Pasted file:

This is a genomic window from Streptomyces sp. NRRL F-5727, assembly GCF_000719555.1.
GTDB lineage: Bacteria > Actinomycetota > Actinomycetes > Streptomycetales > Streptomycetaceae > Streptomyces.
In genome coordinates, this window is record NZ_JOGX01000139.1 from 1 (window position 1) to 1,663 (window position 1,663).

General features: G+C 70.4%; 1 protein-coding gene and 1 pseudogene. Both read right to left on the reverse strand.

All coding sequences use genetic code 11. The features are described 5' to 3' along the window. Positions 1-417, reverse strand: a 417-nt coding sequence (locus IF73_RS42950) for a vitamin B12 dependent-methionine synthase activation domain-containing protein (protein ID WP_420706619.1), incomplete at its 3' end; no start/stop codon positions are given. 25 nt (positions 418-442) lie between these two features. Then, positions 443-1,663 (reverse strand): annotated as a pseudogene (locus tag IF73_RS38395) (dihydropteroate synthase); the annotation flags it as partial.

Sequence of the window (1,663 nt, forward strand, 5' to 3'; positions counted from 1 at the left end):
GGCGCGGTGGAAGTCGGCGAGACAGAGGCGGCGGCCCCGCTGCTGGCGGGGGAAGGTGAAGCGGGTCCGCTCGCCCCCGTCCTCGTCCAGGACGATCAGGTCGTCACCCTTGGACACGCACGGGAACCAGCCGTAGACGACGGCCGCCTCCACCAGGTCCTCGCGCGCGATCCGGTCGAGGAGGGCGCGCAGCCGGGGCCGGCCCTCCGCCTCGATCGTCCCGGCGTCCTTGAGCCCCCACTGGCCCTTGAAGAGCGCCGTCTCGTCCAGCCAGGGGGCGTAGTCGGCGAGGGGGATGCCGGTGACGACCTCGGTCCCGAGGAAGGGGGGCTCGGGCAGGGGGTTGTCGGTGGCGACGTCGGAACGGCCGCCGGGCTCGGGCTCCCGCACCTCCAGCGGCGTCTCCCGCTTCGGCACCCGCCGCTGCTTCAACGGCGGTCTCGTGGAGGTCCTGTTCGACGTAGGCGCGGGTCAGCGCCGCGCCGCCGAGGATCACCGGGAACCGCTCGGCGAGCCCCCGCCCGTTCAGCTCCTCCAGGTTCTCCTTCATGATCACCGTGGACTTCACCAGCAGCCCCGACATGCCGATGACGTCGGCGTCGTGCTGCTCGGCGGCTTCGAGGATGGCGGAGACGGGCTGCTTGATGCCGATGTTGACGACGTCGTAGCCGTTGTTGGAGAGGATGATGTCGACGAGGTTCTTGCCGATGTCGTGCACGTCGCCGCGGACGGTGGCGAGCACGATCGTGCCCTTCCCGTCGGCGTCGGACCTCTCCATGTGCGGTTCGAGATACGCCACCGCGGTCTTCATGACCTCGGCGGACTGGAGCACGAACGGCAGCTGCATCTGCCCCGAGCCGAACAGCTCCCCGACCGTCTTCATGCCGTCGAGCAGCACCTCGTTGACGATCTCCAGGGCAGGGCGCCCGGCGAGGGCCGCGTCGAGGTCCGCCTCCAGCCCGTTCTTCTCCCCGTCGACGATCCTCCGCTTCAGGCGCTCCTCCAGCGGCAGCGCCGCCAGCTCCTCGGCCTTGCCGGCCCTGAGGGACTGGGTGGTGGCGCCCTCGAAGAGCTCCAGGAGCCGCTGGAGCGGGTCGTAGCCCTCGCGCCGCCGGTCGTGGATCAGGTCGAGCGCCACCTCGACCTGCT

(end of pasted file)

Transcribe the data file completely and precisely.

This is a genomic window from Streptomyces sp. NRRL F-5727, assembly GCF_000719555.1.
GTDB lineage: Bacteria > Actinomycetota > Actinomycetes > Streptomycetales > Streptomycetaceae > Streptomyces.
In genome coordinates, this window is record NZ_JOGX01000139.1 from 1 (window position 1) to 1,663 (window position 1,663).

General features: G+C 70.4%; 1 protein-coding gene and 1 pseudogene. Both read right to left on the reverse strand.

All coding sequences use genetic code 11. The features are described 5' to 3' along the window. Positions 1-417, reverse strand: a 417-nt coding sequence (locus IF73_RS42950) for a vitamin B12 dependent-methionine synthase activation domain-containing protein (protein ID WP_420706619.1), incomplete at its 3' end; no start/stop codon positions are given. 25 nt (positions 418-442) lie between these two features. Then, positions 443-1,663 (reverse strand): annotated as a pseudogene (locus tag IF73_RS38395) (dihydropteroate synthase); the annotation flags it as partial.

Sequence of the window (1,663 nt, forward strand, 5' to 3'; positions counted from 1 at the left end):
GGCGCGGTGGAAGTCGGCGAGACAGAGGCGGCGGCCCCGCTGCTGGCGGGGGAAGGTGAAGCGGGTCCGCTCGCCCCCGTCCTCGTCCAGGACGATCAGGTCGTCACCCTTGGACACGCACGGGAACCAGCCGTAGACGACGGCCGCCTCCACCAGGTCCTCGCGCGCGATCCGGTCGAGGAGGGCGCGCAGCCGGGGCCGGCCCTCCGCCTCGATCGTCCCGGCGTCCTTGAGCCCCCACTGGCCCTTGAAGAGCGCCGTCTCGTCCAGCCAGGGGGCGTAGTCGGCGAGGGGGATGCCGGTGACGACCTCGGTCCCGAGGAAGGGGGGCTCGGGCAGGGGGTTGTCGGTGGCGACGTCGGAACGGCCGCCGGGCTCGGGCTCCCGCACCTCCAGCGGCGTCTCCCGCTTCGGCACCCGCCGCTGCTTCAACGGCGGTCTCGTGGAGGTCCTGTTCGACGTAGGCGCGGGTCAGCGCCGCGCCGCCGAGGATCACCGGGAACCGCTCGGCGAGCCCCCGCCCGTTCAGCTCCTCCAGGTTCTCCTTCATGATCACCGTGGACTTCACCAGCAGCCCCGACATGCCGATGACGTCGGCGTCGTGCTGCTCGGCGGCTTCGAGGATGGCGGAGACGGGCTGCTTGATGCCGATGTTGACGACGTCGTAGCCGTTGTTGGAGAGGATGATGTCGACGAGGTTCTTGCCGATGTCGTGCACGTCGCCGCGGACGGTGGCGAGCACGATCGTGCCCTTCCCGTCGGCGTCGGACCTCTCCATGTGCGGTTCGAGATACGCCACCGCGGTCTTCATGACCTCGGCGGACTGGAGCACGAACGGCAGCTGCATCTGCCCCGAGCCGAACAGCTCCCCGACCGTCTTCATGCCGTCGAGCAGCACCTCGTTGACGATCTCCAGGGCAGGGCGCCCGGCGAGGGCCGCGTCGAGGTCCGCCTCCAGCCCGTTCTTCTCCCCGTCGACGATCCTCCGCTTCAGGCGCTCCTCCAGCGGCAGCGCCGCCAGCTCCTCGGCCTTGCCGGCCCTGAGGGACTGGGTGGTGGCGCCCTCGAAGAGCTCCAGGAGCCGCTGGAGCGGGTCGTAGCCCTCGCGCCGCCGGTCGTGGATCAGGTCGAGCGCCACCTCGACCTGCT